A leading Multilateral Trading Facility (MTF), LMAX Exchange (LMAX), which provides foreign exchange (FX) trading to retail and institutional clients, today made an announcement calling on the financial regulators in the UK to take the lead on global reforms for the FX industry.
LMAX said that the UK financial regulators should show leadership to help reach objectives set out by FEMR to improve FX market transparency – as previously set out by the Governor of the BoE and the Chancellor of the Exchequer.
In a parallel release, LMAX published a report today titled ‘The road to FX reformation: Restoring trust – a second look at market progress,’ surveying a number of market participants on prevailing issues within FX markets globally, including last-look, and the recent Global Code of Conduct.
Among other findings related to the FX market, the majority of respondents surveyed in the report by LMAX showed a preference against trading on FX market prices that were subject to last-look execution, as can be seen in a table below excerpted from the report.
Regulatory inertia in FX
LMAX wrote that the report found how FX market participants do not believe much has changed in the last two years and cited “regulatory inertia”, while questioning the ease of implementing the recently announced voluntary code of conduct.
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The update called on the BoE and HM Treasury to utilize the FEMR process to steer a regulatory agenda for global FX markets by introducing new industry standards to show a commitment on eliminating market-abuse from known practices surrounding trade-execution.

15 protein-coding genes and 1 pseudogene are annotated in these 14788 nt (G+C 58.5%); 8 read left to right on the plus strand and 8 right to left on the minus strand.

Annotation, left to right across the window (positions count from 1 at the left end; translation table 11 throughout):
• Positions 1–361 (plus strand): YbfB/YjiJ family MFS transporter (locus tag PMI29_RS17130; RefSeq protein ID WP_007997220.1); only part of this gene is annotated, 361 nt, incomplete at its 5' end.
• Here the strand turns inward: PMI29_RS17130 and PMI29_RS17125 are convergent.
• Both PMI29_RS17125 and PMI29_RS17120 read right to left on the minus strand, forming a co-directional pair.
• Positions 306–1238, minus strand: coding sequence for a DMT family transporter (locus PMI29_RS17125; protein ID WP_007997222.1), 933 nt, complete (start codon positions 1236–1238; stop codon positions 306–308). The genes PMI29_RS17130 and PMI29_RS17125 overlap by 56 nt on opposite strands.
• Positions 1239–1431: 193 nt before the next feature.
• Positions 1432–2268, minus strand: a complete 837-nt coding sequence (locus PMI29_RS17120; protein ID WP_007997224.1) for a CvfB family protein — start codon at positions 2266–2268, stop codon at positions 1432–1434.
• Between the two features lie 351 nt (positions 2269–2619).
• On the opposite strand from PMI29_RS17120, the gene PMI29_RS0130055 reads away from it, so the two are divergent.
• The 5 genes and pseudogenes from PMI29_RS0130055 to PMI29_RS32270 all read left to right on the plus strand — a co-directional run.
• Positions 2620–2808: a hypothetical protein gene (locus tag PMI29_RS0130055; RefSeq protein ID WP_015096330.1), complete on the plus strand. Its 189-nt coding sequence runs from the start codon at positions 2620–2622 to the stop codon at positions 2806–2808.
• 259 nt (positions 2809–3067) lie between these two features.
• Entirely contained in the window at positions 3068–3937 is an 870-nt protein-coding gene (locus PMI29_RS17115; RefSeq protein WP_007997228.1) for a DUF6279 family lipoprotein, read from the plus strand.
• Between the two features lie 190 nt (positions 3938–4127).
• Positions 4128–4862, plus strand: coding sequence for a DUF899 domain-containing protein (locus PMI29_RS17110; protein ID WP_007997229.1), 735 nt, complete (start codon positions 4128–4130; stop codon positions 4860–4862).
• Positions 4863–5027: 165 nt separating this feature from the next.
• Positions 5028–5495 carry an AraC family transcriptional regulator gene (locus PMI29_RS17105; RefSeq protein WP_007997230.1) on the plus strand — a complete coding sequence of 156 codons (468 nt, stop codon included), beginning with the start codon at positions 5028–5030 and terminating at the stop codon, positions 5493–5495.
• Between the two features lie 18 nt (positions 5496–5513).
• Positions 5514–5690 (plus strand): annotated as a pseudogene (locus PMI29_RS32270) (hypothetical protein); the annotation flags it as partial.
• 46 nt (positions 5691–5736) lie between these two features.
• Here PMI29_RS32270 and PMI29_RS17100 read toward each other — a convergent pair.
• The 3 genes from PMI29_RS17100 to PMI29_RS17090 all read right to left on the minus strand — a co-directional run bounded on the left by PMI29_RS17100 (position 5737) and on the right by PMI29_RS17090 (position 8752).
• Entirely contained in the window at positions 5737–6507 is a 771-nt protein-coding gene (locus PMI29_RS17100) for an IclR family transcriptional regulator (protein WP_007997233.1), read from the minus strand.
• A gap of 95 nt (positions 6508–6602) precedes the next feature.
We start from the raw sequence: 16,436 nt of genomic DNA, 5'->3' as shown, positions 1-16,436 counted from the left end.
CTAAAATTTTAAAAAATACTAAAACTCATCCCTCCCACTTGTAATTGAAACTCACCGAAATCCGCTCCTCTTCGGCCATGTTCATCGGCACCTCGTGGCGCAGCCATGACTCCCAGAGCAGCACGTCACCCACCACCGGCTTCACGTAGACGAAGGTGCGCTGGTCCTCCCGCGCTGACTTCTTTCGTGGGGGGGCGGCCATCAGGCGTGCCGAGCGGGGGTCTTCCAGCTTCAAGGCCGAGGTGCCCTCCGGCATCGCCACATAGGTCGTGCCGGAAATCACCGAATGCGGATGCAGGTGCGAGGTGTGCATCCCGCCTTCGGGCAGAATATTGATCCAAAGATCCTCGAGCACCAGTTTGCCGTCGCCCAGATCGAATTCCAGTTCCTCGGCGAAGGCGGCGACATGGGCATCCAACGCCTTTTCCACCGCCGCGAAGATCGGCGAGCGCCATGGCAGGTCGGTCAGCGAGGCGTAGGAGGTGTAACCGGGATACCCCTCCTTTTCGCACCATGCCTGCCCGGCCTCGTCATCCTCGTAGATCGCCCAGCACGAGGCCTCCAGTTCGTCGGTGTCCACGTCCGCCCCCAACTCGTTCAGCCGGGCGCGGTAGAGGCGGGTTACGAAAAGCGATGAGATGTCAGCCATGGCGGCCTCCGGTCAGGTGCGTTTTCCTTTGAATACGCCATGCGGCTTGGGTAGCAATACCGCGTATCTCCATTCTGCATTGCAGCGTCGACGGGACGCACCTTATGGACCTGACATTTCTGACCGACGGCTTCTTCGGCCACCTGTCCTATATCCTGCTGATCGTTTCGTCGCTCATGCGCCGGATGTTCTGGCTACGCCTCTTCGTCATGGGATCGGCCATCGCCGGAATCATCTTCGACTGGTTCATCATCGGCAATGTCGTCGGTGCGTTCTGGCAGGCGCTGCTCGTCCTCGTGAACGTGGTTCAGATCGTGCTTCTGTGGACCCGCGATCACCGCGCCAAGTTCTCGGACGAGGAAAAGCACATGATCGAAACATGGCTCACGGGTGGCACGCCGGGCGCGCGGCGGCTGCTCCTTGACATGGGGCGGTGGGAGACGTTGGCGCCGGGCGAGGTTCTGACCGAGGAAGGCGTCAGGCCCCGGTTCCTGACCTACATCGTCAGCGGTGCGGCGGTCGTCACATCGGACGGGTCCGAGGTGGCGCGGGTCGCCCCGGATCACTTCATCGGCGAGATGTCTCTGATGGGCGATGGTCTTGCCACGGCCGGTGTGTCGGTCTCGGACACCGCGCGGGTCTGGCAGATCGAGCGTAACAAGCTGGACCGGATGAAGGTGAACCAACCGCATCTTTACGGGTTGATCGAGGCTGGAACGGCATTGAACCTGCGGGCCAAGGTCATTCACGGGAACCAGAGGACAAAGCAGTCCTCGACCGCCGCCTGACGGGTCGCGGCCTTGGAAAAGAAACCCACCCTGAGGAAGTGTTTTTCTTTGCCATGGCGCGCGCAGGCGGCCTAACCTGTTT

Last-look in focus
LMAX has argued against last-look on a number of occasions including at industry events co-organized by Finance Magnates. Its latest report now shows how participants are increasingly moving away from this practice of execution that allows dealers to decide at the very last moment whether or not to execute a trade – in the event that the price moved either favorably or unfavorably to the dealer.
David Mercer, CEO of LMAX Exchange, commented in an official statement regarding the survery and call to action: “It is clear that restoring trust is the biggest challenge that the global FX industry faces. Fines for market abuse have continued since we last provided an in-depth survey of the market and the Global Code of Conduct has been launched to a lukewarm reception and only addresses the ‘voice market’, just 30% of the industry. The easy questions have been answered, with the hard ones yet to come.”
Mr. Mercer added: “As a result, we are calling on the UK regulators to show global leadership in current uncertain times and abolish ‘Last Look’ among other practices that are open to abuse. This requires a clear timeline and action plan, significant revision to the composition of the working groups and a total focus on the ways that technology can make the global FX industry work more effectively.”
Mr. Mercer concluded regarding the report: “These findings should concern those seeking to reform the FX market. FX can only thrive as a liquid, global and essential market that it should be if it engenders trust among all market participants.”
“This research shows that the market still has a long way to go to win back trust and there needs to be greater focus and urgency to address the major issues at play. This is being brought under even sharper focus with the exceptional global uncertainty following the UK’s Leave vote in the EU Referendum.”